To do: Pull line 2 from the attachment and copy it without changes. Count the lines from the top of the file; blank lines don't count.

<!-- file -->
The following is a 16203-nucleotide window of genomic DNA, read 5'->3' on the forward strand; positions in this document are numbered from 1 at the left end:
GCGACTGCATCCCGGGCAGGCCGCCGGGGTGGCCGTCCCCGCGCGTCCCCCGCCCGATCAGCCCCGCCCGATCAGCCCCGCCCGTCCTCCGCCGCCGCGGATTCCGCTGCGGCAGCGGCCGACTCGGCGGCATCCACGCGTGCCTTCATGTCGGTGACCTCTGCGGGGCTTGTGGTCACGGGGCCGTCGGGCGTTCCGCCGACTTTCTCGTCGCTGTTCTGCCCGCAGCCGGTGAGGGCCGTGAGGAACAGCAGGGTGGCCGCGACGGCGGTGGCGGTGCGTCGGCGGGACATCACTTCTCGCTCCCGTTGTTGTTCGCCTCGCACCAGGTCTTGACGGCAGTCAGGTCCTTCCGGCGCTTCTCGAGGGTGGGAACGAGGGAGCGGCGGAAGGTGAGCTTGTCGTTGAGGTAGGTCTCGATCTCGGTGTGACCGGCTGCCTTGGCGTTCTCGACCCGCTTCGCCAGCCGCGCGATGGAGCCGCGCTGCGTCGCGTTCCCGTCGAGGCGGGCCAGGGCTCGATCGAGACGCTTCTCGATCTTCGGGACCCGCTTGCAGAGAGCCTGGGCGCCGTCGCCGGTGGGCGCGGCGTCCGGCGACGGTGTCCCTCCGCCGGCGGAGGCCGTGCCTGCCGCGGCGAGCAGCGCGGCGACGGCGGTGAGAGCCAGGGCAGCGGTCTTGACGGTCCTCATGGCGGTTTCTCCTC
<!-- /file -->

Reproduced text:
GCGACTGCATCCCGGGCAGGCCGCCGGGGTGGCCGTCCCCGCGCGTCCCCCGCCCGATCAGCCCCGCCCGATCAGCCCCGCCCGTCCTCCGCCGCCGCGGATTCCGCTGCGGCAGCGGCCGACTCGGCGGCATCCACGCGTGCCTTCATGTCGGTGACCTCTGCGGGGCTTGTGGTCACGGGGCCGTCGGGCGTTCCGCCGACTTTCTCGTCGCTGTTCTGCCCGCAGCCGGTGAGGGCCGTGAGGAACAGCAGGGTGGCCGCGACGGCGGTGGCGGTGCGTCGGCGGGACATCACTTCTCGCTCCCGTTGTTGTTCGCCTCGCACCAGGTCTTGACGGCAGTCAGGTCCTTCCGGCGCTTCTCGAGGGTGGGAACGAGGGAGCGGCGGAAGGTGAGCTTGTCGTTGAGGTAGGTCTCGATCTCGGTGTGACCGGCTGCCTTGGCGTTCTCGACCCGCTTCGCCAGCCGCGCGATGGAGCCGCGCTGCGTCGCGTTCCCGTCGAGGCGGGCCAGGGCTCGATCGAGACGCTTCTCGATCTTCGGGACCCGCTTGCAGAGAGCCTGGGCGCCGTCGCCGGTGGGCGCGGCGTCCGGCGACGGTGTCCCTCCGCCGGCGGAGGCCGTGCCTGCCGCGGCGAGCAGCGCGGCGACGGCGGTGAGAGCCAGGGCAGCGGTCTTGACGGTCCTCATGGCGGTTTCTCCTC